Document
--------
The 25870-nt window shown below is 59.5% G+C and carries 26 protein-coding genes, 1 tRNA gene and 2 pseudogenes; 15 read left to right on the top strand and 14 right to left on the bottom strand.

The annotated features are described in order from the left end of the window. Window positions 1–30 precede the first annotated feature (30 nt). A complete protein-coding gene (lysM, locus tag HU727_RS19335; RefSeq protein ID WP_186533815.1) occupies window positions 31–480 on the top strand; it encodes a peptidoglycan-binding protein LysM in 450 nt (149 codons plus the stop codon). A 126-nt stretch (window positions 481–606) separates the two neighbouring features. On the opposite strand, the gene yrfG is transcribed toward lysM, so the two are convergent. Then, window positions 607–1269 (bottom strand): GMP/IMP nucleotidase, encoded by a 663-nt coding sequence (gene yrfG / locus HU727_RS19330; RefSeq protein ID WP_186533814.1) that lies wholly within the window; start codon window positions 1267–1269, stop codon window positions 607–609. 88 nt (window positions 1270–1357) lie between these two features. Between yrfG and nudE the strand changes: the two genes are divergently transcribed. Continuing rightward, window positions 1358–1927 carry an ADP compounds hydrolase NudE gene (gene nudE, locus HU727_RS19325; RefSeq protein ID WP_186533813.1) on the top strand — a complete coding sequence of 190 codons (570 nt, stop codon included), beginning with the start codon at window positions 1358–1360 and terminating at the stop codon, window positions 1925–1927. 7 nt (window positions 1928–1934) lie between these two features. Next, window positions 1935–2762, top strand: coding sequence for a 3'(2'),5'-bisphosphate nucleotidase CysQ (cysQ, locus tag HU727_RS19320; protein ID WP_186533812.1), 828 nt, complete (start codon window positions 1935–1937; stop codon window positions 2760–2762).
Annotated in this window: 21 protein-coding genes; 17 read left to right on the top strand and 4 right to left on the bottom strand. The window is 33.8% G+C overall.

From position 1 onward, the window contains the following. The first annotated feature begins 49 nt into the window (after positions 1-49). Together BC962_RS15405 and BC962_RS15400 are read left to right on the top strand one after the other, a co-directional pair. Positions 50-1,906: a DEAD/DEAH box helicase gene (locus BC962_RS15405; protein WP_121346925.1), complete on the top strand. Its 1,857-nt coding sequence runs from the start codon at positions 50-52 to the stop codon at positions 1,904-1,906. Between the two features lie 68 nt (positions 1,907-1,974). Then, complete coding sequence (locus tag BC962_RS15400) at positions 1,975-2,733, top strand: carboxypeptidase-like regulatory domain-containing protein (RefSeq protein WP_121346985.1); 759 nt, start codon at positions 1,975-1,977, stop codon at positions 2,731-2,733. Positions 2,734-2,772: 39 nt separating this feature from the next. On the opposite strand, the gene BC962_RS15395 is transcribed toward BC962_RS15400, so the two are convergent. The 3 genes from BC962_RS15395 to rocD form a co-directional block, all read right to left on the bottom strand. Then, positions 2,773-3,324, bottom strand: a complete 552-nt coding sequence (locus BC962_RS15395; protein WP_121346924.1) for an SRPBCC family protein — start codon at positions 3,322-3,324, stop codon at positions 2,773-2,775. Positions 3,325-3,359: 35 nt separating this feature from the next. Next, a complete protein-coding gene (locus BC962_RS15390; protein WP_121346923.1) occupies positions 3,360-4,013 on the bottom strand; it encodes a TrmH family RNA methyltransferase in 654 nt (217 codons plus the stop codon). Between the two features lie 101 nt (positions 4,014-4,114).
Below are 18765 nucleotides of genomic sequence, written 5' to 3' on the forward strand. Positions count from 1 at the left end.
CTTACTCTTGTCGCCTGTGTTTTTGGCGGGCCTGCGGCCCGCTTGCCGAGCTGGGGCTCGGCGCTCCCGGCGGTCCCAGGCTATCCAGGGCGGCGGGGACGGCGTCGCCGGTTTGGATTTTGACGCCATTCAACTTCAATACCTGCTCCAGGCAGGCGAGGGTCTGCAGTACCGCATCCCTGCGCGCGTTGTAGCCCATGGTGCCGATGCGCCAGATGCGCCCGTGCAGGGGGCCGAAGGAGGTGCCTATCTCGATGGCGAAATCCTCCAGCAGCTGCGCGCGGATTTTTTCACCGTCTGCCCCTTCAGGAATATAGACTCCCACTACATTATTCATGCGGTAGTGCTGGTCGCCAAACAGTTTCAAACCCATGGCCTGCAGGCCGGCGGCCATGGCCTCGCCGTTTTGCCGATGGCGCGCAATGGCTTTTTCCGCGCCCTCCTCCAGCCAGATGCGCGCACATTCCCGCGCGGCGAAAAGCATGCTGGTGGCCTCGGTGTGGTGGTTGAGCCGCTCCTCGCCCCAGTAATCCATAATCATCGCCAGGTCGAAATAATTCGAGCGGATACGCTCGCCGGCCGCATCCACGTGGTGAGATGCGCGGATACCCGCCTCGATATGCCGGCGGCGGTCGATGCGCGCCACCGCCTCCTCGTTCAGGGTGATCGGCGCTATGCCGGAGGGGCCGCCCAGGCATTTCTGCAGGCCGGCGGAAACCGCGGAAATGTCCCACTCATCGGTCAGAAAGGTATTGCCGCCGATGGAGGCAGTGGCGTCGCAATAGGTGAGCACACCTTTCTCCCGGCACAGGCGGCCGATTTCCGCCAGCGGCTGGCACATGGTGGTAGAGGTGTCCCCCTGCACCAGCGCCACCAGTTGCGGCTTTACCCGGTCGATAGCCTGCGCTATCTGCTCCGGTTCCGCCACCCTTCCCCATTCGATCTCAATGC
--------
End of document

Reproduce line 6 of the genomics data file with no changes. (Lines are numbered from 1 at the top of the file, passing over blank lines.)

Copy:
CTTACTCTTGTCGCCTGTGTTTTTGGCGGGCCTGCGGCCCGCTTGCCGAGCTGGGGCTCGGCGCTCCCGGCGGTCCCAGGCTATCCAGGGCGGCGGGGACGGCGTCGCCGGTTTGGATTTTGACGCCATTCAACTTCAATACCTGCTCCAGGCAGGCGAGGGTCTGCAGTACCGCATCCCTGCGCGCGTTGTAGCCCATGGTGCCGATGCGCCAGATGCGCCCGTGCAGGGGGCCGAAGGAGGTGCCTATCTCGATGGCGAAATCCTCCAGCAGCTGCGCGCGGATTTTTTCACCGTCTGCCCCTTCAGGAATATAGACTCCCACTACATTATTCATGCGGTAGTGCTGGTCGCCAAACAGTTTCAAACCCATGGCCTGCAGGCCGGCGGCCATGGCCTCGCCGTTTTGCCGATGGCGCGCAATGGCTTTTTCCGCGCCCTCCTCCAGCCAGATGCGCGCACATTCCCGCGCGGCGAAAAGCATGCTGGTGGCCTCGGTGTGGTGGTTGAGCCGCTCCTCGCCCCAGTAATCCATAATCATCGCCAGGTCGAAATAATTCGAGCGGATACGCTCGCCGGCCGCATCCACGTGGTGAGATGCGCGGATACCCGCCTCGATATGCCGGCGGCGGTCGATGCGCGCCACCGCCTCCTCGTTCAGGGTGATCGGCGCTATGCCGGAGGGGCCGCCCAGGCATTTCTGCAGGCCGGCGGAAACCGCGGAAATGTCCCACTCATCGGTCAGAAAGGTATTGCCGCCGATGGAGGCAGTGGCGTCGCAATAGGTGAGCACACCTTTCTCCCGGCACAGGCGGCCGATTTCCGCCAGCGGCTGGCACATGGTGGTAGAGGTGTCCCCCTGCACCAGCGCCACCAGTTGCGGCTTTACCCGGTCGATAGCCTGCGCTATCTGCTCCGGTTCCGCCACCCTTCCCCATTCGATCTCAATGC